Nov 25, 2021 - Politics & Policy

Why the Ahmaud Arbery verdict matters

Wanda Cooper-Jones (striped scarf), mother of Ahmaud Arbery, toasts with family and friends on St. Simons Island, Ga., after the verdict.
Wanda Cooper-Jones (striped scarf), mother of Ahmaud Arbery, toasts with family and friends on St. Simons Island, Ga., after the verdict. Photo: Lewis Levine/AP

During NBC's live coverage, Paul Butler, a Georgetown Law scholar of race and criminal justice, had this insight on the murder conviction of three white men for the killing of Ahmaud Arbery near Brunswick, Ga.:

  • The tape that the jurors wanted to hear today is the 911 call to the dispatcher: "What's your emergency?" The answer was: "There's a Black man running down the street." Lester [Holt], there's a lot of historical resonance in those words.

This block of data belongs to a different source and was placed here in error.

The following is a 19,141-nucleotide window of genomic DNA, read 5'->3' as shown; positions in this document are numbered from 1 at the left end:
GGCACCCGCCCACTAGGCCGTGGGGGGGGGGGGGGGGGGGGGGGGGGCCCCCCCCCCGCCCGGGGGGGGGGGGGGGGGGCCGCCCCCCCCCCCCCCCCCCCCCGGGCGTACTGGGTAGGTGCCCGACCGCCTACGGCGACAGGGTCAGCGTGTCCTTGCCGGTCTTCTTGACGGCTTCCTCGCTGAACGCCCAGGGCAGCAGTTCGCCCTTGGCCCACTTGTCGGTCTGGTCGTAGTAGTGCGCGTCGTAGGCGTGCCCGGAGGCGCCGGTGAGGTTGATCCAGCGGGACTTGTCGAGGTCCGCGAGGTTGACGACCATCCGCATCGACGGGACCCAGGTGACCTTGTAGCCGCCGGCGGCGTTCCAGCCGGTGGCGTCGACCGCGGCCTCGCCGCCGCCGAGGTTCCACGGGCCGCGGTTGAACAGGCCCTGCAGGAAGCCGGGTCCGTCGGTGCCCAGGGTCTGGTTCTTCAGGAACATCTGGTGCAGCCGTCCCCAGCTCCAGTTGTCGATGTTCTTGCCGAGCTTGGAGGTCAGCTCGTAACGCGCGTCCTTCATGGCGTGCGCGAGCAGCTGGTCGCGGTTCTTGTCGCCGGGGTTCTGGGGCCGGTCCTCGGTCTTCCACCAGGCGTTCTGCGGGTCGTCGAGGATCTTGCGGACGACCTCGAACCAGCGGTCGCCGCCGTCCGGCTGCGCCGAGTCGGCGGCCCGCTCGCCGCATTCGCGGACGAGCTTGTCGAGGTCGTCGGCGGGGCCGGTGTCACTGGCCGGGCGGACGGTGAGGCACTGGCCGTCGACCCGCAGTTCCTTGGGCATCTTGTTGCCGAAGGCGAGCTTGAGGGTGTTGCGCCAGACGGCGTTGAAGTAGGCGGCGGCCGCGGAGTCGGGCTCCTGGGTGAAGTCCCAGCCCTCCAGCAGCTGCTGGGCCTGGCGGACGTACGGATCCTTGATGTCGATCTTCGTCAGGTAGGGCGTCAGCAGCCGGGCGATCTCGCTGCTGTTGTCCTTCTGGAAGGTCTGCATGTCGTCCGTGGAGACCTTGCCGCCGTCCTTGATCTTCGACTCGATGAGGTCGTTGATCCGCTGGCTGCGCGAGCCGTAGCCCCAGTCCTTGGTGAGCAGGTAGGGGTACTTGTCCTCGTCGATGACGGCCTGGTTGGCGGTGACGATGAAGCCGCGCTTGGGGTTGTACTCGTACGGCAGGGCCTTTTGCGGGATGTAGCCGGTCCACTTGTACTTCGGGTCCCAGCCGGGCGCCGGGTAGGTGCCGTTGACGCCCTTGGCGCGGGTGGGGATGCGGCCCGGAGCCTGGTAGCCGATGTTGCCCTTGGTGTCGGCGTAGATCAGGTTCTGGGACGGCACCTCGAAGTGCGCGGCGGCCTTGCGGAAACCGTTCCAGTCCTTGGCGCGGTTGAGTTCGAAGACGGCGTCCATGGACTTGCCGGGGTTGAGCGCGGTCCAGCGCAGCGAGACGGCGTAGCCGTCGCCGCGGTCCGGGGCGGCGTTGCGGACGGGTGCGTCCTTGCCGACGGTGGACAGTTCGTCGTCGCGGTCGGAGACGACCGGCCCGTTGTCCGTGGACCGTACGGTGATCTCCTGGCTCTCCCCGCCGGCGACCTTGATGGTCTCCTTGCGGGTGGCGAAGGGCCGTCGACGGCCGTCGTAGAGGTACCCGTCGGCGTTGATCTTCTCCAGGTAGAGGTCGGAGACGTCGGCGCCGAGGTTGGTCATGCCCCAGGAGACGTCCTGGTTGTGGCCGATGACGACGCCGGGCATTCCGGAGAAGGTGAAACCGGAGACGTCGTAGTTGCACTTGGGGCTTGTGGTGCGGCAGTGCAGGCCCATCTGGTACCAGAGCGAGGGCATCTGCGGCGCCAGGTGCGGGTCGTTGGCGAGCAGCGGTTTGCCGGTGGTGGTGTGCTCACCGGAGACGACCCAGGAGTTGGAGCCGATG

• There's an American history of racial violence ... and unequal justice under the law. Criminal trials are not instruments of social change, but they can tell us something about social progress. In Georgia in 2021, in one case, one Black victim received equal justice under the law.
A graphic showing verdicts for each count in the trial for the murder of Ahmaud Arbery.
Graphic: AP

Go deeper: "Politicians, activists react to guilty verdicts in Ahmaud Arbery murder," by Axios' Yacob Reyes and Russell Contreras.

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